The Public Interest Disclosure Act 1998 (or the Public Interest Disclosure (Northern Ireland) Order 1998), amending the Employment Rights Act 1996 (or the Employment Rights (Northern Ireland) Order 1996), protects workers (including employees) from being victimised or dismissed or being subjected to detriment for making a disclosure about certain matters (often in breach of contractual terms concerning confidentiality) in certain circumstances. The thinking behind this law is that, in general, workers should be able, out of a sense of public duty, to make disclosures about wrongdoing without fear of reprisals or adverse consequences.
For protected disclosures in England, Wales and Scotland, your workers and agents will be personally liable if they victimise the whistleblower. The workers and agents won't be held responsible if they have a statement from you confirming that their actions did not breach the Public Interest Disclosure Act. It must be reasonable for them to rely on this statement.
You will also be liable if you fail to prevent any acts of victimisation, unless you can show that you took all reasonable steps to prevent it from happening.
The provisions introduced by the Public Interest Disclosure Act 1998 (or the Public Interest Disclosure (Northern Ireland) Order 1998) protect most employees and workers from being subjected to a detriment by their employer or by the person or organisation for whom they work.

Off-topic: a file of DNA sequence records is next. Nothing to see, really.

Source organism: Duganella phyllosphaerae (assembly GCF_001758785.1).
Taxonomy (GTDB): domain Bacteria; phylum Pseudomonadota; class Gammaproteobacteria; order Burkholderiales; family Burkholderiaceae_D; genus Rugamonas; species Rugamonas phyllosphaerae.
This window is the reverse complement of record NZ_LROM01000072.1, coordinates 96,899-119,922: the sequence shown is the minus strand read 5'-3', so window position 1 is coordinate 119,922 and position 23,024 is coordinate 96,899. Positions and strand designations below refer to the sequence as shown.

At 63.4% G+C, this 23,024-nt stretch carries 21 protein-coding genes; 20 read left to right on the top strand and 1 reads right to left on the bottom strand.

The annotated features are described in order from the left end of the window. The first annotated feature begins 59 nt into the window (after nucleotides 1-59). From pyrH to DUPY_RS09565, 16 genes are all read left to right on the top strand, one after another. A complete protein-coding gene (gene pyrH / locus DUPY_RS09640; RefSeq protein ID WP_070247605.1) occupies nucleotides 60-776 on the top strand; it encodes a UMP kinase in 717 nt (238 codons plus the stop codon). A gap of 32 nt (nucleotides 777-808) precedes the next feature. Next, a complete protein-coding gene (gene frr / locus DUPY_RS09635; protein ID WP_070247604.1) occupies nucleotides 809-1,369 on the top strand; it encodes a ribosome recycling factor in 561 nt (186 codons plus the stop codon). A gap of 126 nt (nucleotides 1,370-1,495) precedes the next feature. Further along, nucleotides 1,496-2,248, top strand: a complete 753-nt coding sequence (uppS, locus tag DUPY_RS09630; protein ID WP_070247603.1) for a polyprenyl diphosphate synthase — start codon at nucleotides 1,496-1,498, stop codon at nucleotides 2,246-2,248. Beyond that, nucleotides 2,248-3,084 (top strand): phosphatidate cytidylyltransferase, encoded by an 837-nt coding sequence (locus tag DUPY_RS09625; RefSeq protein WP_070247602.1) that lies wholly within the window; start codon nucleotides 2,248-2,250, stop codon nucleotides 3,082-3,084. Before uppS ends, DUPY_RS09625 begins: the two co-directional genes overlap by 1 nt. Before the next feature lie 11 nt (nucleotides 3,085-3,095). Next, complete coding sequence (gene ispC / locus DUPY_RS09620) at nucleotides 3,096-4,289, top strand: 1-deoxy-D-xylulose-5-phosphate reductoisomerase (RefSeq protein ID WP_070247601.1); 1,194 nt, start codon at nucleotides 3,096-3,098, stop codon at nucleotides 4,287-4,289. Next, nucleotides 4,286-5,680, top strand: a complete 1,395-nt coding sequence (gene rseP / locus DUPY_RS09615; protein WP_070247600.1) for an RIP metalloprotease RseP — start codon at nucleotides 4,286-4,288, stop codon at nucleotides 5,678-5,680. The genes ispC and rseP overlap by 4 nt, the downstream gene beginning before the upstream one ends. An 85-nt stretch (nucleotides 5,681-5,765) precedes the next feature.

A worker is a person offering their personal service to someone who is not their client or customer. Those who are self employed and are in business to provide a client or customer with professional or other services are not workers. Self employed contractors/freelancers, subcontractors, and casual workers who are in a subordinate and dependent position, and are not providing their services in a client or professional relationship, will be workers. The definition of 'worker' is extended for the purpose of the whistleblowing provisions to include home workers, certain agency workers, National Health Service practitioners such as GPs, certain dentists, pharmacists and opticians (including contractors) and certain categories of trainees.
A detriment may take a number of forms, such as denial of promotion, facilities or training opportunities, which the employer would otherwise have offered. Employees who are protected by the provisions may make a claim for unfair dismissal if they are dismissed for making a protected disclosure. Workers who are not employees may not claim unfair dismissal; however, if the employer has terminated their contract because they made a protected disclosure, they may instead make a complaint that they have been subjected to a detriment.